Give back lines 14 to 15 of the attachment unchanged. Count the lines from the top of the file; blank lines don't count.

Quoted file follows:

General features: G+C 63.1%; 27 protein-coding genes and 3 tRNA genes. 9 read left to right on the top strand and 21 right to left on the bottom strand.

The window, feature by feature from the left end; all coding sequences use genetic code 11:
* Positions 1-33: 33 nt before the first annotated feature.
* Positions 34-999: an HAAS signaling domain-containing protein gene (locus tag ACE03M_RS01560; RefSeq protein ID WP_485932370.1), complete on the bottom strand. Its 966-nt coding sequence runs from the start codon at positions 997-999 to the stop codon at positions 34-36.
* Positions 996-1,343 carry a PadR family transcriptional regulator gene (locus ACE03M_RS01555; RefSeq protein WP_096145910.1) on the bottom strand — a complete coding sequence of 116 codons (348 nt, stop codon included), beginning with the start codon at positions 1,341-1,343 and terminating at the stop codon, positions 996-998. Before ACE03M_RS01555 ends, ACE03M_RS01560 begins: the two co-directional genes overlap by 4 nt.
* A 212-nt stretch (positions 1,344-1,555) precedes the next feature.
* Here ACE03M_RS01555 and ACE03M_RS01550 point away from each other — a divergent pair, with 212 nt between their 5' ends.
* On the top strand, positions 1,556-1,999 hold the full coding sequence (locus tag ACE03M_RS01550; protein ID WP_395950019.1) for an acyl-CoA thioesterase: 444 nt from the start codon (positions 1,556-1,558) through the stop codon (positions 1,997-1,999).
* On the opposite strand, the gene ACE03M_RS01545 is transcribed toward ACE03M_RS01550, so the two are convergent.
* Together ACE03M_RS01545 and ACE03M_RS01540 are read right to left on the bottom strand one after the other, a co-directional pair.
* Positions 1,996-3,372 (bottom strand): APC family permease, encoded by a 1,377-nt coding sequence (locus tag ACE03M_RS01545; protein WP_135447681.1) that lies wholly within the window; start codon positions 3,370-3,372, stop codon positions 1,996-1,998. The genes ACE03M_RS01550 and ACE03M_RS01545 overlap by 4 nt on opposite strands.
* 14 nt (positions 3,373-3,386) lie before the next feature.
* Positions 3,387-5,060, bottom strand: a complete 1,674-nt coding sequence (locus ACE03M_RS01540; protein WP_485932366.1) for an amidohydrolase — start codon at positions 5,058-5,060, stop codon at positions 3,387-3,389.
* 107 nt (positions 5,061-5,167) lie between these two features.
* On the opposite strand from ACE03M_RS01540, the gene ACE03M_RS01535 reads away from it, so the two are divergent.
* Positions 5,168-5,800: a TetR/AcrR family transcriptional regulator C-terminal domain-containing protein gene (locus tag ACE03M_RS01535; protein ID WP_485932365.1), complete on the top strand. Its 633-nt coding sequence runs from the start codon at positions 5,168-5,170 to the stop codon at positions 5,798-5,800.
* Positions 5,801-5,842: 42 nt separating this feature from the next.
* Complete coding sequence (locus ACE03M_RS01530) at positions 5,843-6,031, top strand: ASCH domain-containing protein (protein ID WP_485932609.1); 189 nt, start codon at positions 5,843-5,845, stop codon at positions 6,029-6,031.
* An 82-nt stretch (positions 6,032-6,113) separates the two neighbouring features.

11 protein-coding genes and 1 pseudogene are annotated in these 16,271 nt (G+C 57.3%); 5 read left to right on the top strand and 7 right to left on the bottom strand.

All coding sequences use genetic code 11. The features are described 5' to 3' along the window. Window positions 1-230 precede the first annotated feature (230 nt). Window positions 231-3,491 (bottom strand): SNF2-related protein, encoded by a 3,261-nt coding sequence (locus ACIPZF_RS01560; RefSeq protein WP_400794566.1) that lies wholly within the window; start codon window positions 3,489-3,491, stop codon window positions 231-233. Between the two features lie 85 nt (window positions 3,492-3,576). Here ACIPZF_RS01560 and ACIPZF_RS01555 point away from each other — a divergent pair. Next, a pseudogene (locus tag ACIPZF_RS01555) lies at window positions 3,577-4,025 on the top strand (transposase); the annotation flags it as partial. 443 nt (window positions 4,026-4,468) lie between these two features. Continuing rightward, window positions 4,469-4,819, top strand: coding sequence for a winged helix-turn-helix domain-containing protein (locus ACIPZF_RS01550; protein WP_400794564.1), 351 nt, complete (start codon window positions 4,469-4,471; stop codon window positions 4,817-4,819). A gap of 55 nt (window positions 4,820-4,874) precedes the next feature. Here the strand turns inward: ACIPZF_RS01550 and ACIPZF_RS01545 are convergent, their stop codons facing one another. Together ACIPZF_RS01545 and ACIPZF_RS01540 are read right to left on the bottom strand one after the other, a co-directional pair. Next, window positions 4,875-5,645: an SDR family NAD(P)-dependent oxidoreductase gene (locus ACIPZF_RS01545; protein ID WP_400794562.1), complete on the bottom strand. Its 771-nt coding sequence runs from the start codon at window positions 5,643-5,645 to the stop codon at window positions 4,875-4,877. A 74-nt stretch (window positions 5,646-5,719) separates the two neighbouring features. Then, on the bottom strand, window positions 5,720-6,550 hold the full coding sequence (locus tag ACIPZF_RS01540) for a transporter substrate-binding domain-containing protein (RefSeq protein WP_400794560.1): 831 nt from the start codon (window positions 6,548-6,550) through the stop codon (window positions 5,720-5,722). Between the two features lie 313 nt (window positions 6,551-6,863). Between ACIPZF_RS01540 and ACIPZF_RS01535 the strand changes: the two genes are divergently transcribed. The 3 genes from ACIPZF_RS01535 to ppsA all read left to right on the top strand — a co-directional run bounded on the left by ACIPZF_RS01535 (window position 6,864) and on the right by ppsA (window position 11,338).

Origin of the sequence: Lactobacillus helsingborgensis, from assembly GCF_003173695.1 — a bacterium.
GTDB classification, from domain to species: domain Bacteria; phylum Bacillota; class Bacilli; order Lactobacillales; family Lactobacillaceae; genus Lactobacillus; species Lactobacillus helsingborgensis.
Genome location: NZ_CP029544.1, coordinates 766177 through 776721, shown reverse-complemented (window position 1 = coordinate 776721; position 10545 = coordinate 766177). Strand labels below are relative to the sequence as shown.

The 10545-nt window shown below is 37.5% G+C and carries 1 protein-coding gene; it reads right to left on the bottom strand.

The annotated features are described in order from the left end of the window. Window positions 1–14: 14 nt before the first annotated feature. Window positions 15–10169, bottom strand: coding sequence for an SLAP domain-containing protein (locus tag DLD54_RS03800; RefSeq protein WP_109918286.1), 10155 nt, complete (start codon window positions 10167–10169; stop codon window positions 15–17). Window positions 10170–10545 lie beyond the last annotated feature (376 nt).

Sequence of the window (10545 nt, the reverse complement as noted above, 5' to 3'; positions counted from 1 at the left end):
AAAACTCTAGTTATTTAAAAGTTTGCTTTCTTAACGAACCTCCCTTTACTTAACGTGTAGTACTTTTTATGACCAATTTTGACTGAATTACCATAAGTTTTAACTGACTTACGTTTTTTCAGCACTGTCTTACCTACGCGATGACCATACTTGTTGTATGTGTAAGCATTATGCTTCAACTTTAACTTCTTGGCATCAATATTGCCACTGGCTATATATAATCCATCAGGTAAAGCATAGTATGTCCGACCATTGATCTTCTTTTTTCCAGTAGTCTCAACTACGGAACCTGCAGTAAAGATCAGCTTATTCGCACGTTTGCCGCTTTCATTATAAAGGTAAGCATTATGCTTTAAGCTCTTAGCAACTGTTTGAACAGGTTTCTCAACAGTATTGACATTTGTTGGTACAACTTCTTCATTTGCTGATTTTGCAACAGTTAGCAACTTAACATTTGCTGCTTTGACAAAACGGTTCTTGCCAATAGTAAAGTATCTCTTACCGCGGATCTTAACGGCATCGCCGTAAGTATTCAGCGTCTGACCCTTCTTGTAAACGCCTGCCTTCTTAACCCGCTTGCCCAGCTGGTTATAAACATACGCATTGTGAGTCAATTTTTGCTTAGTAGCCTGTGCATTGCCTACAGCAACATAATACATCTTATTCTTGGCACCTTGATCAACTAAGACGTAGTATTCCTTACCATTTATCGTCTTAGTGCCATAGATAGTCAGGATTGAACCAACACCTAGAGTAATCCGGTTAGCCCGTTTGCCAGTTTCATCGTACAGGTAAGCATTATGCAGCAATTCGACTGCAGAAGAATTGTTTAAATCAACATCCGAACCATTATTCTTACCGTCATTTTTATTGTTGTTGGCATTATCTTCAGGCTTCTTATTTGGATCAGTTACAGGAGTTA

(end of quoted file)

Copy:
* 107 nt (positions 5,061-5,167) lie between these two features.
* On the opposite strand from ACE03M_RS01540, the gene ACE03M_RS01535 reads away from it, so the two are divergent.